Loglines seem deceptively simple. A single sentence, right?
A sentence that must make people in the industry eager to read your script.
If you’re trying to break in, the logline may be your most effective selling tool – indeed – it may be the only one available to you.
But, strong, effective loglines are deceptively hard to write. Let’s not make it harder than it already is.
Lately, I’ve received queries and loglines submitted for a free “Thumbs Up” or “Thumbs Down” via my website with loglines I simply couldn’t figure out. The loglines were so brief and vague that they left me with more questions than answers.
In one case, I could see there was a little something intriguing, but it was so thin I couldn’t get it.
In the other, the writer failed on so many counts that I was baffled as to what was going on.
Apparently, a rumor ran through the online screenwriting community that loglines must be no longer than 25 words. The writers who bought into this spent their time and energy trying struggling to stick to a rule someone made up that I have never heard of in 25 years in the business. I’ve since caught rumblings that the 25 words should include one comma.
Do you think we have the time or desire to count words? We’re looking for ideas for movies! I wish people would stop spreading this kind of misinformation as it hurts writers. That time and energy should be spent making your logline a great selling tool for your script.
One of the baffling 25 word loglines I received – which, despite its brevity managed to include a grammatical error – left me with at least 50 words of questions. I sent them to the writer. To clarify, he added a single word. I still couldn’t figure out who the hero was or what was going on and asked more questions. Finally, he broke down and gave me two sentences that more or less made sense. At least I could figure out what the story was about.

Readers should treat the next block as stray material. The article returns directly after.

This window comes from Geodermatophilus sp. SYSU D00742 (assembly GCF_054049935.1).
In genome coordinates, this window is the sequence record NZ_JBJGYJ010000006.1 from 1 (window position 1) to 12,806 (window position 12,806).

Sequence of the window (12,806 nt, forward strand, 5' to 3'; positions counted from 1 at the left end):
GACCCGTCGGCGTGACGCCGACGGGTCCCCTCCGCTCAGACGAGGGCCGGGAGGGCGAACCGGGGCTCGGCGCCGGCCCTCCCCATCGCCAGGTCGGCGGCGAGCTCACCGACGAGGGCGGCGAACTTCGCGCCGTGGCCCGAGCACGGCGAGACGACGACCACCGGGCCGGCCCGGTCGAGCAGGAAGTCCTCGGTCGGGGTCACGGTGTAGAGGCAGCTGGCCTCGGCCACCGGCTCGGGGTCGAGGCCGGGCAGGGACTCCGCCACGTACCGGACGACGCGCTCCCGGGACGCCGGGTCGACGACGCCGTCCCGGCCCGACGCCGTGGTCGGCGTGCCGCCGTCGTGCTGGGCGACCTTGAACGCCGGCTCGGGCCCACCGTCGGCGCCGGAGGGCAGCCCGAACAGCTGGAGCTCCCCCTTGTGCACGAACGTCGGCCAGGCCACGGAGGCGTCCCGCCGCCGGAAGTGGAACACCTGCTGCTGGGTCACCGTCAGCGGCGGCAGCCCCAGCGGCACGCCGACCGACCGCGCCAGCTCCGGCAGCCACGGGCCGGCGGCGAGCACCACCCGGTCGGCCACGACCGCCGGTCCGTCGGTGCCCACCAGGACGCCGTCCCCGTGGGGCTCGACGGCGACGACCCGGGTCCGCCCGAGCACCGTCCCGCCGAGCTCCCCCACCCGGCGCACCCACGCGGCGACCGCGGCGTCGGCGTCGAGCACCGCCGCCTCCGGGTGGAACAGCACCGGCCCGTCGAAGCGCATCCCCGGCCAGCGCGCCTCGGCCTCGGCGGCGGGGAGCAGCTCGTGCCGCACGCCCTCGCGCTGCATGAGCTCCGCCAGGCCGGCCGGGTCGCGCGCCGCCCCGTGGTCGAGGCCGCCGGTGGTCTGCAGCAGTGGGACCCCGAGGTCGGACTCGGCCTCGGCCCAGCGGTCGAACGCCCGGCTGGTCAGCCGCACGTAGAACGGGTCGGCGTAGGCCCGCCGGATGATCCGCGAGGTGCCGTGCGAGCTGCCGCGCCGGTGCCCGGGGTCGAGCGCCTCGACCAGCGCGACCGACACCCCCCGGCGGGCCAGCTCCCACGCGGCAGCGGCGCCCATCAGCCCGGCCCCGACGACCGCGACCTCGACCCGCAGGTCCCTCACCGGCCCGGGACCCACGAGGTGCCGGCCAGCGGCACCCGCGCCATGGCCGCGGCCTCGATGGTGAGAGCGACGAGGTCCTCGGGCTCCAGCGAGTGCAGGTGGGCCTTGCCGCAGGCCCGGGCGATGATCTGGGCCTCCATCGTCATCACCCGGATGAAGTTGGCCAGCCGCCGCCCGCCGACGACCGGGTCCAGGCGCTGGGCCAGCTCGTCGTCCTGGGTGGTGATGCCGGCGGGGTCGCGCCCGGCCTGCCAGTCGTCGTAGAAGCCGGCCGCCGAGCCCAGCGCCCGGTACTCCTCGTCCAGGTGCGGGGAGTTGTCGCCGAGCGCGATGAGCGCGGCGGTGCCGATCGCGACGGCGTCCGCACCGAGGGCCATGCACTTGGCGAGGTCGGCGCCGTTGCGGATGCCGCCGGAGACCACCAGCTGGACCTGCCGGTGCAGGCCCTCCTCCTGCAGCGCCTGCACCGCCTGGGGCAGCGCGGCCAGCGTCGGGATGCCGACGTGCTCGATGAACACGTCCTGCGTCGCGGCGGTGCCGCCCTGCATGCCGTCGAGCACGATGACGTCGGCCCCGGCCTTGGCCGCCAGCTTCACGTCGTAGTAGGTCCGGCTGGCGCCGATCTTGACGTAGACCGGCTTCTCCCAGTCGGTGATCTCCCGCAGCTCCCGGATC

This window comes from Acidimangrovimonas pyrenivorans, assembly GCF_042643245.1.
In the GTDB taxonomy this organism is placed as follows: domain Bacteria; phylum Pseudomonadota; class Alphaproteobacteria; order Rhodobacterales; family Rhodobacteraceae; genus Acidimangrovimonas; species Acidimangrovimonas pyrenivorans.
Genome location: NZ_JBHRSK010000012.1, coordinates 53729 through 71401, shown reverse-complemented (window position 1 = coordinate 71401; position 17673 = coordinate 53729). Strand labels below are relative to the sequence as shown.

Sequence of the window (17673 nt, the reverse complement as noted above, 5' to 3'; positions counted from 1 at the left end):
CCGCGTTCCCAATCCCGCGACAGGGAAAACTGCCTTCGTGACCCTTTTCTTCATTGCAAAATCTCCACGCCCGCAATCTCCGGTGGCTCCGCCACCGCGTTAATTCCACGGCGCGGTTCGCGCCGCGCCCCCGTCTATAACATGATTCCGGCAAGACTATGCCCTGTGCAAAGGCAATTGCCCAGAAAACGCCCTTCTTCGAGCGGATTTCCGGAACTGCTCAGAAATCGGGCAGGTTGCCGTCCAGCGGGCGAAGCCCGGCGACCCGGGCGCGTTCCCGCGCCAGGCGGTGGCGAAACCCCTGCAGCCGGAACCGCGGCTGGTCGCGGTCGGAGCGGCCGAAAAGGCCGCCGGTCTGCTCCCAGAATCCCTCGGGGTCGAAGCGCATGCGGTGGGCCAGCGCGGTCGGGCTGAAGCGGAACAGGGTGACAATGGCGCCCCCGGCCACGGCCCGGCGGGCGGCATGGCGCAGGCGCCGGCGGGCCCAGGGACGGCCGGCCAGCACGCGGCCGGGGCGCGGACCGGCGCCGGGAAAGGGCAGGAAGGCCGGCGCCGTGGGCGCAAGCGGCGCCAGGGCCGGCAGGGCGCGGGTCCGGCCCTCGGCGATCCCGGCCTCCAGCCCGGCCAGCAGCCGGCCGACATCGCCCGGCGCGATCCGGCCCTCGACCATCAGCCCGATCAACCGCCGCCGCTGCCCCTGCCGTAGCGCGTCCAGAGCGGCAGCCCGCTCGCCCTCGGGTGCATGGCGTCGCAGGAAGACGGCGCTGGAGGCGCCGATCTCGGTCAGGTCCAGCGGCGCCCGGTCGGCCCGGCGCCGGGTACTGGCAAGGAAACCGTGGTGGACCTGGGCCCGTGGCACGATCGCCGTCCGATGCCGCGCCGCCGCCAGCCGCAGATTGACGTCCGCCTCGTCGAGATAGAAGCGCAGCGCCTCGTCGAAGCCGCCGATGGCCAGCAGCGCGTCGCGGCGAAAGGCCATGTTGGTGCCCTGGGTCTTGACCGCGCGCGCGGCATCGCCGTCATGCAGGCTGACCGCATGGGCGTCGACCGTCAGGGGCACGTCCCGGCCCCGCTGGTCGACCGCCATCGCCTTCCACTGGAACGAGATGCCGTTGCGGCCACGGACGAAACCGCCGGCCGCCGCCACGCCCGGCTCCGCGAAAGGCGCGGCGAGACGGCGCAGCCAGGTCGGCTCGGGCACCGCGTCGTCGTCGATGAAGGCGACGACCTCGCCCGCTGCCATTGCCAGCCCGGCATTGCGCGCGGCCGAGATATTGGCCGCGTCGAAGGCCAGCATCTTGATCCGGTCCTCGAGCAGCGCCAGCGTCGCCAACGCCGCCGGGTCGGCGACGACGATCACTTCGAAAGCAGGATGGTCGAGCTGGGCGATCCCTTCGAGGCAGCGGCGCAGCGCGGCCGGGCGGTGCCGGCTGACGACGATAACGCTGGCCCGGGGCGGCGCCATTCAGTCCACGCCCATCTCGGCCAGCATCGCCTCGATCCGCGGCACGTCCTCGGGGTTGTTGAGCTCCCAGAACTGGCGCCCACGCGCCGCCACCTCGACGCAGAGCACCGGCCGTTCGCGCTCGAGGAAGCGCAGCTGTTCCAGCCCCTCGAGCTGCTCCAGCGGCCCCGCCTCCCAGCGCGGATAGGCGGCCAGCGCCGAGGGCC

I’ve seen loglines so brief that they were barely a tease, akin to the 40s era cliché of the pretty girl inching up her long dress to reveal a bit of shapely, stockinged ankle and somehow stopping traffic.
I asked one of my 25 word rule logliners to do a rewrite, and he explained to me, “I originally had something like this but figured it gave away too much of the plot.”
Give away the plot! I call this troubling syndrome “doot-doot-doot-doo” after that music cue that signifies something mysterious is about to happen.
This is your one and only chance to convince someone to read your script. Put it out there. Tell us what happens in the story, and be sure to convey what makes it special. For instance, if you’ve got an amazing ending, you have to give it up! Hiding the cool stuff doesn’t work to pique our interest.
If you have a cool ending or big twist, tell us! Would you asked to read The Usual Suspects based on a logline that ended, “Cue mystery music,” instead of “Just when it’s too late, the detective realizes that…”
This is what you have to offer, so put your goods on display, out there for all of us to see. No point in being coy when your ultimate goal is a sale.
Just in case I haven’t buried “The 25 Word Logline Myth,” let me offer up some proof:
Logline Version One – 29 words, two commas:
When a gigantic great white shark begins to menace the small island community of Amity, a police chief, a marine scientist and grizzled fisherman set out to stop it. (via IMDb)
Logline Version Two – 43 words:
Horror. When a Great White shark terrorizes a quiet New England beach community, the town’s police chief must overcome his fear of the water and join forces with a daredevil oceanographer and a grizzled shark hunter, to hunt it down to save the town.
Which is visceral?
Which includes extraneous information?
Which is the most effective in giving you a sense of the story?
Which communicates the tone of the film?
Which has unnecessary adjectives?
Which has juicy adjectives?
Which makes it clear who the hero is?
Which shows the hero’s flaw?
Which conveys the stakes?
Which logline would make you most likely to ask to read the script for Jaws out of a stack of hundreds of queries?
There is really only one Logline Law – convey your story in a visceral, engaging way that makes us want to read your script.
If your logline doesn’t do that, no sale.
Have a question about loglines? Ask it in the comments below.
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